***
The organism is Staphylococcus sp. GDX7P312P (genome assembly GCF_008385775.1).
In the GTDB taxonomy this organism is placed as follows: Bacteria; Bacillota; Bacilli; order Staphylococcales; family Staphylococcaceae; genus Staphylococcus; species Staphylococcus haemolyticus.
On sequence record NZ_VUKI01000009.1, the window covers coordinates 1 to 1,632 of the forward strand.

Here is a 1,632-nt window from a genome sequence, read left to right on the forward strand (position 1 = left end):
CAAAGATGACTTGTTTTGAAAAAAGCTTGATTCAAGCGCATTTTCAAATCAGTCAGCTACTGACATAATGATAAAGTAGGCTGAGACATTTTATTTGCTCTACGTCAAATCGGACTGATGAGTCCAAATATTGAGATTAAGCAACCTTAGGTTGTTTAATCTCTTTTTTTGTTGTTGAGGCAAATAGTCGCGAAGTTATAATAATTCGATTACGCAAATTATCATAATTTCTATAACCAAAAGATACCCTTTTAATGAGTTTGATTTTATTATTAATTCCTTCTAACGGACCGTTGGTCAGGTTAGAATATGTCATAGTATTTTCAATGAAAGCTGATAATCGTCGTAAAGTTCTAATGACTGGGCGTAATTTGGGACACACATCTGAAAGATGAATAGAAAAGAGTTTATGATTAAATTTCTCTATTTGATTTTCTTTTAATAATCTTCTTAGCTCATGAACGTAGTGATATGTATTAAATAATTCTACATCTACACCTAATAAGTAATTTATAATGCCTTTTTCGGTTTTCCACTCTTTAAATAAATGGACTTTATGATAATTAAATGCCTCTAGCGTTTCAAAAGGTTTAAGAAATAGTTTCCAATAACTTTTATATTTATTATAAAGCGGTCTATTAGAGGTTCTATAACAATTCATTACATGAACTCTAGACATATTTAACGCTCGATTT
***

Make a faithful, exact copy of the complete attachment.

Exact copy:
The organism is Staphylococcus sp. GDX7P312P (genome assembly GCF_008385775.1).
In the GTDB taxonomy this organism is placed as follows: Bacteria; Bacillota; Bacilli; order Staphylococcales; family Staphylococcaceae; genus Staphylococcus; species Staphylococcus haemolyticus.
On sequence record NZ_VUKI01000009.1, the window covers coordinates 1 to 1,632 of the forward strand.

Here is a 1,632-nt window from a genome sequence, read left to right on the forward strand (position 1 = left end):
CAAAGATGACTTGTTTTGAAAAAAGCTTGATTCAAGCGCATTTTCAAATCAGTCAGCTACTGACATAATGATAAAGTAGGCTGAGACATTTTATTTGCTCTACGTCAAATCGGACTGATGAGTCCAAATATTGAGATTAAGCAACCTTAGGTTGTTTAATCTCTTTTTTTGTTGTTGAGGCAAATAGTCGCGAAGTTATAATAATTCGATTACGCAAATTATCATAATTTCTATAACCAAAAGATACCCTTTTAATGAGTTTGATTTTATTATTAATTCCTTCTAACGGACCGTTGGTCAGGTTAGAATATGTCATAGTATTTTCAATGAAAGCTGATAATCGTCGTAAAGTTCTAATGACTGGGCGTAATTTGGGACACACATCTGAAAGATGAATAGAAAAGAGTTTATGATTAAATTTCTCTATTTGATTTTCTTTTAATAATCTTCTTAGCTCATGAACGTAGTGATATGTATTAAATAATTCTACATCTACACCTAATAAGTAATTTATAATGCCTTTTTCGGTTTTCCACTCTTTAAATAAATGGACTTTATGATAATTAAATGCCTCTAGCGTTTCAAAAGGTTTAAGAAATAGTTTCCAATAACTTTTATATTTATTATAAAGCGGTCTATTAGAGGTTCTATAACAATTCATTACATGAACTCTAGACATATTTAACGCTCGATTT